Perform a numpy array transformation by giving examples.

# np-xarr

Perform a numpy array transformation by giving examples.

## Install

```\$ pip install np-xarr
```

## Usage

```>> from npxarr import X
>> import numpy as np
>> a = X('[1, 2, ...]', '[[1], [2], ...]') # [1, 2, ...] -> [[1], [2], ...]
>> a # print the equation from output index (x0, x1, ...) to input index (y0, y1, ...)
y0 = |_x0_| + |_x1_| # |_x_| means floor(x)
>> a(np.arange(6)) # apply the convertion to a certain numpy array
[[0], [1], [2], [3], [4], [5]]
>> a(np.arange(6).reshape(3, -1)) # 1, 2, in [1, 2, ...] can also represent a smaller array
[[[0 1]], [[2 3]], [[4 5]]]
>> a = X('[[1, 2, ...], [3, 4, ...], ...]', '[[1, 3, ...], [2, 4, ...], ...]') # transpose
>> a
y0 = |_x1_|, y1 = |_x0_|
>> a(np.arange(6).reshape(3, -1))
[[0 2 4]
[1 3 5]]
```

Multiple inputs or outputs are supported.

```>> a = X(['[[1], [2], ...]', '[a, b, ...]'],  # multiple input in a list
'[[[1], [a]], [[2], [b]], ...]; [a, 1, b, 2, ...]') # or seperate by ;
>> a
out0: s = mod(|_x1_| + |_x2_|, 2) # s decides which input array to use
[
in0: y0 = |_x0_| + |_x1_| + |_x2_|, y1 = |_x1_| + |_x2_| # (x0, x1, x2) -> (y0, y1)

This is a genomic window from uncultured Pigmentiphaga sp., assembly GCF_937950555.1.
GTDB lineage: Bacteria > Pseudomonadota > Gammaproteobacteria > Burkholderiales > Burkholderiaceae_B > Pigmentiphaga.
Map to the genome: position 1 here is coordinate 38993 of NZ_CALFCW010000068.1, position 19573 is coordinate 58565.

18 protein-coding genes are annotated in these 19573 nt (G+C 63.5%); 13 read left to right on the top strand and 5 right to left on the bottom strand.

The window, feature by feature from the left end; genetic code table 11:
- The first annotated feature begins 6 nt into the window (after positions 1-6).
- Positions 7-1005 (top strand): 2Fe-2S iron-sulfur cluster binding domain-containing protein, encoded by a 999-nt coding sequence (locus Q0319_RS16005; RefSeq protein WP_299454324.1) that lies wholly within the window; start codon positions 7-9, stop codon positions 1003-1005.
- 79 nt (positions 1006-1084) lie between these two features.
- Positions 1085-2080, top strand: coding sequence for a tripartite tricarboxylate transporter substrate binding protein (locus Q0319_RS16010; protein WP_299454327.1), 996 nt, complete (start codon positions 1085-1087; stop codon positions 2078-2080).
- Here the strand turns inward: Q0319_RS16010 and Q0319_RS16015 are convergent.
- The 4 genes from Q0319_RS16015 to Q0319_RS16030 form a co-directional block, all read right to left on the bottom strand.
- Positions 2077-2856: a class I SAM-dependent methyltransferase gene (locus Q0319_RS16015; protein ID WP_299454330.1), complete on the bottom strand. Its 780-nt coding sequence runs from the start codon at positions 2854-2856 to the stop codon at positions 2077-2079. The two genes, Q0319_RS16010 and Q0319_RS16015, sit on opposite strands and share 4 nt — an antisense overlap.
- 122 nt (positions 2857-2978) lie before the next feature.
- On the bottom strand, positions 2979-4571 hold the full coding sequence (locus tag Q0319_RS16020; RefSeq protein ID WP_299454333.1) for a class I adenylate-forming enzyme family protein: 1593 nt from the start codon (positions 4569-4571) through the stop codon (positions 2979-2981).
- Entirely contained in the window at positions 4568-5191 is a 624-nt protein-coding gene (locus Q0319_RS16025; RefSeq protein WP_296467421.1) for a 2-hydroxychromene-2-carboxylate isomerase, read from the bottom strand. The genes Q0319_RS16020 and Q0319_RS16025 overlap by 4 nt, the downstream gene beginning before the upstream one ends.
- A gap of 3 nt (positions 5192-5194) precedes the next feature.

in1: y0 = |_x0_| + |_x1_| + |_x2_| -1
]
out1: s = mod(-|_mod(x0, 2)_| + 1, 2)
[
in0: y0 = |_0.50*x0_|, y1 = 0
in1: y0 = |_0.50*x0_|
]
>> a([np.array([[i] for i in range(6)]), np.arange(10)]) # incompatible input shape here
(array([[[ 0], [ 0]],
[[ 1], [-1]],
[[ 2], [-2]],
[[ 3], [-3]],
[[ 4], [-4]],
[[ 5], [-5]]]),
array([ 0,  0, -1,  1, -2,  2, -3,  3, -4,  4, -5,  5, -6]))
# it will figure out the maximum valid output shape
```

Functions can be applied.

```>> a = X('[1, 2, 3, 4, ...]', '[[times(2)], [neg(1)], [times(4)], [neg(3)], ...]',
f={'neg': lambda x: -x, 'times': lambda x: 10*x})
```

notice here the output with sequence [2, 1, 4, 3, ...]

```>> a
y0 = |_x0_| + |_x1_| - |_2*mod(x0, 2)_| + 1
funcs:
[
times: mod(|_x1_| - |_mod(x0, 2)_| + 1, 2) = 1
neg: mod(|_x1_| + |_mod(x0, 2)_|, 2) = 1
]
>> a(np.arange(6))
[[10], [ 0], [30], [-2], [50], [-4]]
```

You can provide output shape by hand

```>> a = X('[1, 2, ...]', '[[1, 1, ...], [2, 2, ...], ...]')
>> a
y0 = |_x0_|
>> a(np.arange(6), outShapes=(-1, 3)) # or outShapes=[(-1, 3)],
[[0 0 0]
[1 1 1]
[2 2 2]
[3 3 3]
[4 4 4]
[5 5 5]]
```

And by providing parameter `extraShapes`...

```>> a = X('[1, 2, 3, ...]', '[[1, 2], [2, 3], ...]')
>> a(np.arange(4), extraShapes=(1, 0)))
[[0 1]
[1 2]
[2 3]
[3 0]]
```

## Notes:

• Inefficient for large array

The output array is built by code like `np.array([inArrays[indexConverter(index)] for index <= outShape])`

• Only support transformaton with formula `\$y_j = floor(a_ij*x_i) + b_j + floor(c_ij*mod(x_i, d_ij))\$`

## Todo

• <input type="checkbox" disabled="" /> Support for illegal python variable name like `1.1` or `a.1`
• <input type="checkbox" disabled="" /> Try to deduce possible transformation using naive numpy function from calculated equation